Theology, Poetics, Psychotherapy—The Field of the Imagination: Some Reflections on the Legacy of William F. Lynch, S.J.
I vividly recall the high interest with which I read the series of essays on "Theology and the Imagination" that the late Fr. William Lynch (or "Bill Lynch," as I think of and affectionately remember him) published in the Fordham University quarterly Thought between the spring of 1954 and the summer of 1958. Together, they presented the essential substance of the argument that was to be more elaborately developed in his book of 1960, Christ and Apollo:The Dimensions of the Literary Imagination. And, when this book appeared, it made for me at the time an astonishment that, beyond a small circle (Allen Tate and Wystan Auden and a handful of others), the remarkable intelligence that was at work here attracted virtually no attention at all, this no doubt reflecting the immensity of the distance that separates those granting hospitality to theological perspectives from the general intellectual and literary life of our period.Within the theological community itself he was, of course, on the American scene the first thinker since Horace Bushnell in the middle years of the nineteenth century to take cognizance of how natural and profound an alliance religion has with the procedures of the imagination .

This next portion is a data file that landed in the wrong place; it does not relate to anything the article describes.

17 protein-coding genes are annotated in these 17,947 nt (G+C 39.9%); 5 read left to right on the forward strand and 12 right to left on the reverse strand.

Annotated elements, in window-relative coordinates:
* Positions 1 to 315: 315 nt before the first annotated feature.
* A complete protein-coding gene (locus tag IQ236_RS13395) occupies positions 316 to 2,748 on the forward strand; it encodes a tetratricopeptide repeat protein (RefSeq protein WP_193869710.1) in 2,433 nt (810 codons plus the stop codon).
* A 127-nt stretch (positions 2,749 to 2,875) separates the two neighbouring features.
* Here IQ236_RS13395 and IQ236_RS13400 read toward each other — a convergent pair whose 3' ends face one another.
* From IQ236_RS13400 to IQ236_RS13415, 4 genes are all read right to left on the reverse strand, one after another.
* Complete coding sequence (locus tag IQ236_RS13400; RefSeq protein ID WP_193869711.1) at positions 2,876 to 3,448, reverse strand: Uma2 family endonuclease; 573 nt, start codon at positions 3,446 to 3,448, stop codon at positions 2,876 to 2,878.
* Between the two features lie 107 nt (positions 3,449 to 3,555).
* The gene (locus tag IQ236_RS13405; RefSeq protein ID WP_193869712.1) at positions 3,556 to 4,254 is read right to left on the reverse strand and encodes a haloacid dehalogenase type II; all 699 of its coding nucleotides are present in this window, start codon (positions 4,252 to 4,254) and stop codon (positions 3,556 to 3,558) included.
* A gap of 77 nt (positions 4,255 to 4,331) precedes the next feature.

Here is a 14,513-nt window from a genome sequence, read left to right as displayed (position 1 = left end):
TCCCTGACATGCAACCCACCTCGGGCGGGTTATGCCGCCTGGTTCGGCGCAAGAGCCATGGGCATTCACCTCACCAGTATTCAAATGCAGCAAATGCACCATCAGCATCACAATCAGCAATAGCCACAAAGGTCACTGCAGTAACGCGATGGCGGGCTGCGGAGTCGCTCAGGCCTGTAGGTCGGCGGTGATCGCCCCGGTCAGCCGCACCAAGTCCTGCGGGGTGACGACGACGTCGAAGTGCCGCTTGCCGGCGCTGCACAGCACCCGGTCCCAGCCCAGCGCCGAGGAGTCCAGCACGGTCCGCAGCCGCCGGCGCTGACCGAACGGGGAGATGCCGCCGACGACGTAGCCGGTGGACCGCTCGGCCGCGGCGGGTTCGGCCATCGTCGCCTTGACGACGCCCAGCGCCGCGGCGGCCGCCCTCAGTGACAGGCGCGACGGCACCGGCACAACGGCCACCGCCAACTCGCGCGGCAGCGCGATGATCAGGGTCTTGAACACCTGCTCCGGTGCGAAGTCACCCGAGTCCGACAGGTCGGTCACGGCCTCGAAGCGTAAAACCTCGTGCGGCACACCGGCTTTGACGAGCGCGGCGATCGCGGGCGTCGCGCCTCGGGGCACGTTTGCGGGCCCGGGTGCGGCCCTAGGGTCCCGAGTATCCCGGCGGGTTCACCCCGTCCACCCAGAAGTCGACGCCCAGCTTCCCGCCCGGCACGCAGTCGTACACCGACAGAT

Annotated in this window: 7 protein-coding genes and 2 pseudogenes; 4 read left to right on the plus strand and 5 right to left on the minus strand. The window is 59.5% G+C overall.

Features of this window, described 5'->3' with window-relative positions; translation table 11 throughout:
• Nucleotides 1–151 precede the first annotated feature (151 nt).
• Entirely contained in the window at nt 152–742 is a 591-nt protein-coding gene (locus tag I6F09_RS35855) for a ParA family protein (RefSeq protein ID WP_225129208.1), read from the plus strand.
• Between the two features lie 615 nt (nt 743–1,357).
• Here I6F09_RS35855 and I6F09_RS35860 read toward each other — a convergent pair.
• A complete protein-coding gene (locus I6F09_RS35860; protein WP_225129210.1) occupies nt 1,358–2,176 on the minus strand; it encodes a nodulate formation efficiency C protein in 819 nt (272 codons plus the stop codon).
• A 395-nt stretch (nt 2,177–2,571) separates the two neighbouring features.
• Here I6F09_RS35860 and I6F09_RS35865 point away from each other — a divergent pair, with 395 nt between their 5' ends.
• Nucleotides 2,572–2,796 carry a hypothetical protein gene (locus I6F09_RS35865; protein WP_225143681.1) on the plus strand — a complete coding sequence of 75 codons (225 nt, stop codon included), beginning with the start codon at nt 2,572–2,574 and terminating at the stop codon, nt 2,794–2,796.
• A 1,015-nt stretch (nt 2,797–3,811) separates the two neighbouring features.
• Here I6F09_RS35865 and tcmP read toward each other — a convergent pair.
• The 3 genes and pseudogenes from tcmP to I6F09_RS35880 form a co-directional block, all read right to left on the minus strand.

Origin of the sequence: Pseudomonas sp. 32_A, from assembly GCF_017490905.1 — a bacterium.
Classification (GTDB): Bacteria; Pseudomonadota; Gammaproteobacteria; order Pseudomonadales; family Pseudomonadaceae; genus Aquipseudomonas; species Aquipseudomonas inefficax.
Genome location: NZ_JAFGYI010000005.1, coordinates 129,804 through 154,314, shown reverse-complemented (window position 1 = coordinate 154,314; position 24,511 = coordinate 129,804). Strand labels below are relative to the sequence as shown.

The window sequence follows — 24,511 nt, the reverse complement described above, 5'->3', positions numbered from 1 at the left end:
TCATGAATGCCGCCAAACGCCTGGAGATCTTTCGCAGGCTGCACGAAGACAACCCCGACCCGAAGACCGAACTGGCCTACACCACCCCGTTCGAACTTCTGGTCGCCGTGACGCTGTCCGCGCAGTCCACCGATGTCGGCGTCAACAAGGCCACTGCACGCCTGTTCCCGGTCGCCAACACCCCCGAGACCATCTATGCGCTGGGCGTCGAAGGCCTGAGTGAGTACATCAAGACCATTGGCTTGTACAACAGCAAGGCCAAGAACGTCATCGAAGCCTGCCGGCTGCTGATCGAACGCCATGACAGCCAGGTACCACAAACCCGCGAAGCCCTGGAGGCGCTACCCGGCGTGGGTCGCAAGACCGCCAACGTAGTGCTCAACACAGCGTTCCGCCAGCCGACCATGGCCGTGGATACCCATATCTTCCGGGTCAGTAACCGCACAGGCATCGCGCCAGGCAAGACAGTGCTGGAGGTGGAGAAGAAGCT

Scott, Nathan A. Jr.
"Theology, Poetics, Psychotherapy—The Field of the Imagination: Some Reflections on the Legacy of William F. Lynch, S.J.,"
LOGOS: A Journal of Catholic Thought and Culture: Vol. 1
, Article 4.
Available at: https://ir.stthomas.edu/logos/vol1/iss1/4